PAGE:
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2005 Jordan Institute
for Families

Vol. 10, No. 2
April 2005

Crafting a Safe, Family-Centered Response to Meth

Recently Chad Slagle, a North Carolina CPS worker from a county affected by meth, travelled to a national conference about the drug. Although the event taught him some useful things, there was one “lesson” he made a conscious decision not to take back home.

According to Slagle, most of the child welfare professionals from other states he spoke with said they don’t attempt to keep the family together or reunify them when they find children in a meth lab. “They go straight for TPR (termination of parental rights),” he says.

Despite having seen firsthand the terrible effects meth has had in his own community, Slagle was appalled. He says, “My response to this was, ‘We’re not doing this.’ Kids deserve their families. Families deserve more.”

The state of North Carolina strongly agrees. As it clearly expresses in its children’s services policy, North Carolina believes that although the safety of the child is always our first concern, the presence of meth use or a meth lab should be a signal to agencies to conduct a thorough, strengths-based assessment and to make a robust attempt to ensure family members receive the treatment and support they need to stay together or to reunify if at all possible.

As a practice community we are in the process of trying to understand exactly how to do this. It is an incremental journey that is happening county by county, worker by worker, family by family. As you and your agency participate in this effort there are guidelines that you can follow. A good jumping off place is North Carolina’s new drug endangered child policy, which can be found at <http://info.dhhs.state.nc.us/olm/manuals/dss/>.

We hope the suggestions below, which are drawn from our discussions with practitioners and a review of the literature on meth and child welfare, are also useful to you as you work to protect and support families struggling with meth.

Suggestions for Child Welfare Practice

Safety. Know about the dangers posed by meth use and meth labs. Knowing how to recognize the signs of meth intoxication is important, since it is linked to violent and unpredictable behavior. Follow your agency’s safety protocols. Never do anything to endanger yourself or others.

Family Engagement. Attempts to join with meth-involved parents can be frustrating. Because the drug heightens energy and inflates self-esteem, some meth users feel so “on top of the world” that they are genuinely unable to see any reason for DSS involvement with their family. Yet it is important to avoid pre-judging or demonizing meth users. Assess each family individually. Families involved with meth also have strengths. Help the family find these and build on them.

Case Decisions. Parental substance abuse alone does not constitute child maltreatment. When substantiating or finding a family in need of services, it is important to fully document the negative impact of parental behaviors on the children.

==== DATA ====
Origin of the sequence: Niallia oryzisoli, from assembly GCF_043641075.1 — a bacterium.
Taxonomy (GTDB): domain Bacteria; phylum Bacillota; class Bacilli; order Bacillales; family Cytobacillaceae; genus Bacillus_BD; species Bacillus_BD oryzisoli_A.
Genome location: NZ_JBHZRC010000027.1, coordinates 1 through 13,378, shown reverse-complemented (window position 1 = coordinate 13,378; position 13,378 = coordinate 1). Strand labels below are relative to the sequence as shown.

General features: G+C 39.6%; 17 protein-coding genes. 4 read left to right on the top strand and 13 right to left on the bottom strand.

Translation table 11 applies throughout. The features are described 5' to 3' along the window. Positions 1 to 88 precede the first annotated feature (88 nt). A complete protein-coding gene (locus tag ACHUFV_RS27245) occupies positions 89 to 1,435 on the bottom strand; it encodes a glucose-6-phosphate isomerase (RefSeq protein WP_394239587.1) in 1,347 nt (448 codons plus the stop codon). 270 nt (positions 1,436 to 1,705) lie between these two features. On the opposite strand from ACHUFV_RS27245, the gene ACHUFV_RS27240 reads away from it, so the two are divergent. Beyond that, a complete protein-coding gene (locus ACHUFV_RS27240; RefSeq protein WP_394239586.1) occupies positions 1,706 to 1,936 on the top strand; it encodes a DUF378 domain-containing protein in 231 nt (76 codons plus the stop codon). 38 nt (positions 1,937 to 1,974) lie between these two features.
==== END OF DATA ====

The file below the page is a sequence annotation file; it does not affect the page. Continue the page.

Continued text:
Collaboration. Collaborate with law enforcement by reporting suspected meth use and by jointly approaching families when meth use is known. A close working relationship with substance abuse, medical, and mental health professionals will help you support families. If your community doesn’t have an active Drug Endangered Child task force, start one. If it does, join it.

Placement. Placement in foster care should never be automatic, even in the case of a lab. Thoroughly assess kin and others before placing children: meth use is sometimes a problem for extended families. Consulting with law enforcement can help prevent risky placements. NCDSS drug endangered child policy contains a useful guide for preparing resource families.

In-home Services. Effective addiction treatment is essential. Identify and or/help develop meth treatment resources in your community. Develop realistic plans with families, plans that can accommodate episodes of relapse.

Court. To respond effectively to meth, child welfare agencies need to have access to experts (toxicologists, chemists, chemistry professors) who can testify in court for them. Meth cases typically require more preliminary preparation.

Permanence. Because of the time needed to recover from intense, sustained meth use, and because users may be involved with the criminal justice system, it can be a challenge to achieve family reunification for meth-involved families within ASFA timeframes.

Education. Make sure foster parents and other team members are fully informed about meth use. Educate the schools so they will know how to recognize the signs of meth lab exposure in children. Also, thoroughly educate birth families about the effects and dangers of meth use and production. Carefully document that they have received this information. This can enhance child safety after reunification, or it can provide persuasive evidence in court if reunification is not possible.

References for this and other articles in this issue